Saturday, November 17, 2007

Changing The Brake Fluid

Originally posted to El Cantar de la Lluvia on Sunday, March 25, 2007

Last night I changed my motorbike's brake fluid for the first time. It is extremely easy; an insignificant error does not cause giant problems.

Why did I decide to do this?

Let's see: My bike is a '96 XR250R, and I have no reason to believe the brake fluid has ever been changed. My objective was to achieve better braking, in case air bubbles had appeared in the system, and to change the fluid, something that must be done every now and then.

But why is this necessary?

First, a little bit about brake fluid. There are two types: glycol based, and silicone based. Glycol is what you use in your radiator as an antifreeze. It's a fluid that's slightly more viscous than water, is transparent, and is polar, which means it mixes with water.

Silicone is does not mix with water.

Brake fluids, according to the American designation, are labelled as DOT 3, DOT 4, DOT 5 and DOT 5.1.

DOT 5 is the only one of the series that is silicone based, and is generally purple or blue. The rest are transparent and glycol based.

Brake fluid transfers pressure applied at the brake pump to the brake caliper. If there were a bubble of air in the circuit, the pressure applied would be used to compress the bubble, and not to press the brake pads against the disc.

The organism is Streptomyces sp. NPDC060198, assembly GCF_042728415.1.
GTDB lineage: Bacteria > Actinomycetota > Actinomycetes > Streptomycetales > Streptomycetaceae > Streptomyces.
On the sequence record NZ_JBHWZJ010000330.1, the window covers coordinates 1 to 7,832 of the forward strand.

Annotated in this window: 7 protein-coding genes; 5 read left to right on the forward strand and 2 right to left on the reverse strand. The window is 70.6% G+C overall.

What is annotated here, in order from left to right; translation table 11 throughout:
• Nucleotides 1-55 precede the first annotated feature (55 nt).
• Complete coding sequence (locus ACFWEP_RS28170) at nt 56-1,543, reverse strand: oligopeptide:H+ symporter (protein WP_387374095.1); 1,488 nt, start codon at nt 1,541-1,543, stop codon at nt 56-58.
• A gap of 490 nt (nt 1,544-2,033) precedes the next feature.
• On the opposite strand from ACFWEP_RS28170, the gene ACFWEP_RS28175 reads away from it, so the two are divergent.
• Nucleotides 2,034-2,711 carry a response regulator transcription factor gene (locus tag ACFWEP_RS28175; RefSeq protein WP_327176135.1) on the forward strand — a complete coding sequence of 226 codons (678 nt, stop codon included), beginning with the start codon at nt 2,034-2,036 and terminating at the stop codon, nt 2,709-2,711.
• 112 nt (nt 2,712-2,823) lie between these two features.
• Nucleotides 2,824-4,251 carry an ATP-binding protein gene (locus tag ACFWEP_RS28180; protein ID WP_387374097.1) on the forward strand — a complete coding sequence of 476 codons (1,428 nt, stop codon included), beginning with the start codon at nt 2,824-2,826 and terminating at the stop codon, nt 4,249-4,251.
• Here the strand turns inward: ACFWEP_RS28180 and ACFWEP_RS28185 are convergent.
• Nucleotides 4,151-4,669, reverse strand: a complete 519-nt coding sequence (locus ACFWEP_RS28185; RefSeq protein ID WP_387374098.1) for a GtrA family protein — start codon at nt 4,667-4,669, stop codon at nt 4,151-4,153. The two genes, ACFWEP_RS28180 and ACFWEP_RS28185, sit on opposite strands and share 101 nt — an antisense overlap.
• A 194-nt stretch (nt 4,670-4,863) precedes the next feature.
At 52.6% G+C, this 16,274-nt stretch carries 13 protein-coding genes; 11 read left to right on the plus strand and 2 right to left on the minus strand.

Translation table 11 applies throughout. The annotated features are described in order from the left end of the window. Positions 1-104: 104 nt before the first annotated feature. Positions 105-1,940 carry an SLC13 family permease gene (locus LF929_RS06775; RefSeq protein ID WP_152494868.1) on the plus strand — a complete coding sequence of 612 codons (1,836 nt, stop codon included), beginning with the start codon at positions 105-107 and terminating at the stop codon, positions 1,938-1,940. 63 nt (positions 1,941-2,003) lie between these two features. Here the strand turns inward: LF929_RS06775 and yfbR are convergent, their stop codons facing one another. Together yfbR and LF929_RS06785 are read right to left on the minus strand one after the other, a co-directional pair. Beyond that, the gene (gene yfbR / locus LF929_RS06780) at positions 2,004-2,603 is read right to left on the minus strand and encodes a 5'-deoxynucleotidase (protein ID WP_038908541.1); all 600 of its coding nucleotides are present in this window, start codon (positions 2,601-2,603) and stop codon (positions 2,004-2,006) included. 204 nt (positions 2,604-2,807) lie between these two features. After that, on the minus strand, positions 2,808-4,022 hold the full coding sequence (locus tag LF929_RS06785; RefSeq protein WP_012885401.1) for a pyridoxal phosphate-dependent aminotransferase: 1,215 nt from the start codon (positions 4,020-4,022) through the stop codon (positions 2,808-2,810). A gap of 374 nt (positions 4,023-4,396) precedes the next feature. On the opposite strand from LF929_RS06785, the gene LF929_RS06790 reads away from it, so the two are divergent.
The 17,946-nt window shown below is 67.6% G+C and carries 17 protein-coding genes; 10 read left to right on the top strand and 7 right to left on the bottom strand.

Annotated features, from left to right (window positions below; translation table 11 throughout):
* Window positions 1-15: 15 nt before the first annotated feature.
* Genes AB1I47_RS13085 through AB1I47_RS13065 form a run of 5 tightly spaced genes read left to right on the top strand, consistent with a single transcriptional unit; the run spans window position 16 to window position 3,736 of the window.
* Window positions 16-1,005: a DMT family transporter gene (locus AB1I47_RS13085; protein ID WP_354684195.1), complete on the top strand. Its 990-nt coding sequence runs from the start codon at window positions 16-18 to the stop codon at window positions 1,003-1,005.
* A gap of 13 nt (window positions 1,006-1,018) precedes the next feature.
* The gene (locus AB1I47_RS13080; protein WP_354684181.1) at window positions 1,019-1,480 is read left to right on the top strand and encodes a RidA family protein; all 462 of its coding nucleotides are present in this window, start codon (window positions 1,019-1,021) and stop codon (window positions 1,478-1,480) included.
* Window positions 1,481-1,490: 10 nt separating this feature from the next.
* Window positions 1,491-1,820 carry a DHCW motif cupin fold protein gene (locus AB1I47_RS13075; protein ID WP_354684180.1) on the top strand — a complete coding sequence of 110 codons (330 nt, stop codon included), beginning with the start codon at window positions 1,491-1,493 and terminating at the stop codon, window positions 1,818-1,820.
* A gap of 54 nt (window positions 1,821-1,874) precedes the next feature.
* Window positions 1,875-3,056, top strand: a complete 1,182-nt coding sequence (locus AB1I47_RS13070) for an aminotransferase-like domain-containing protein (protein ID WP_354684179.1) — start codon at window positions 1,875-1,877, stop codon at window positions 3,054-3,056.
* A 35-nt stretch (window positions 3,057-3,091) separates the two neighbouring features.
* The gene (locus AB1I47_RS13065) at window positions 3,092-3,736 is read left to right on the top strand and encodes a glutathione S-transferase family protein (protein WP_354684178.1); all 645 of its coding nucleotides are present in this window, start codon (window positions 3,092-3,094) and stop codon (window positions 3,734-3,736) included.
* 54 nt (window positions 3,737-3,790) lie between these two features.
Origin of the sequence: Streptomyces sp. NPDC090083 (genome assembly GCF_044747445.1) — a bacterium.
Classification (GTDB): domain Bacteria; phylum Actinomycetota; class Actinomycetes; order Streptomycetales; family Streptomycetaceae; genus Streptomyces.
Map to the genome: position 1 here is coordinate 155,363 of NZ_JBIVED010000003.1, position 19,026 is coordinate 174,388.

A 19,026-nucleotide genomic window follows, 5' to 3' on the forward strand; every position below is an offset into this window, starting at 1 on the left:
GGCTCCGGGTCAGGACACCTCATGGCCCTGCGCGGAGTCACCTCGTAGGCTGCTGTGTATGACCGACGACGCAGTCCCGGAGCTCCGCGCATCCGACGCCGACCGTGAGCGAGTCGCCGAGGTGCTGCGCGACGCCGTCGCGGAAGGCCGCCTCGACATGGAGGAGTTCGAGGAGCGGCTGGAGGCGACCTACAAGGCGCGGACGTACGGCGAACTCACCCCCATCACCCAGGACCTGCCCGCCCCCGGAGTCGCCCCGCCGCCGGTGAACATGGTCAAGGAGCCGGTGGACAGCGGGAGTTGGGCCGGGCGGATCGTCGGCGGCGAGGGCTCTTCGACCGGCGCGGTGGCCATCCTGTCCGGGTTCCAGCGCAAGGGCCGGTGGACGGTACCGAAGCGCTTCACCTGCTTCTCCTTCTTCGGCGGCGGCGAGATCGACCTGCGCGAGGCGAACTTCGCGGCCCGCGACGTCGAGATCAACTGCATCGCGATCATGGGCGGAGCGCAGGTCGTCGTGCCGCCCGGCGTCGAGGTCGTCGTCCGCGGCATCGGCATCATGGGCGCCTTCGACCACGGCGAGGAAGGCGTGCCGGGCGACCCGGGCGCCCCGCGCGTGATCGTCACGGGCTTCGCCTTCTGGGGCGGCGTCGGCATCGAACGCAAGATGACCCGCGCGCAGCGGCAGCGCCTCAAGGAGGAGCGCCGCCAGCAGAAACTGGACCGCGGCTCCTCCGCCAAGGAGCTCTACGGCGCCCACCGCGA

There are two sources of bubbles: air and water vapour. Water vapour is the one that becomes more relevant as times goes by, since glycol is hygroscopic, that is, it absorbs humidity from the environment.

"But brake systems are sealed!" I hear you say. This is not so: though the brake fluid reservoir has a rubber membrane (beneath the metal cover) that allows the brake fluid level to rise and fall without coming into direct contact with the environment, this piece of rubber, and all other pieces of rubber in the system, allow for a very gradual penetration of humidity. It isn't much, but over several years, it is a considerable effect.

At room temperature, the water dissolved in the brake fluid has no effect, other than to contribute to the corrosion of the pistons, pump and other elements of the brake system.

When you brake aggressively or for extended periods of time, the caliper heats up, and the brake fluid's temperature rises also.

The effect of water dissolved in the brake fluid is to lower the mixture's boiling point. Note that just 1% water by volume considerably affects the boiling point, lowering it noticeably. I won't give specific data here, but you can find it easily enough.

And what does this mean? That if there is enough water dissolved in the brake system, the fluid might reach its boiling point under aggressive braking, producing vapour bubbles immediately.

Therefore: we we wish to avoid this. This is where the DOT ranking is useful. DOT 3 has a lower boiling point than DOT 4, DOT 5 or DOT 5.1. That's why DOT 4 is better than DOT 3.

And what about DOT 5? The good thing about DOT 5, since it is made of silicone, is that it does not absorb water. And the bad thing about DOT 5 is that it does not absorb water. Yes, you read that correctly. Since it does not absorb water, any humidity that penetrates the system will accumulate into droplets, generally at the lowest point, the caliper. This will lead to corrosion, and will increase the risk of malfunction when braking aggressively.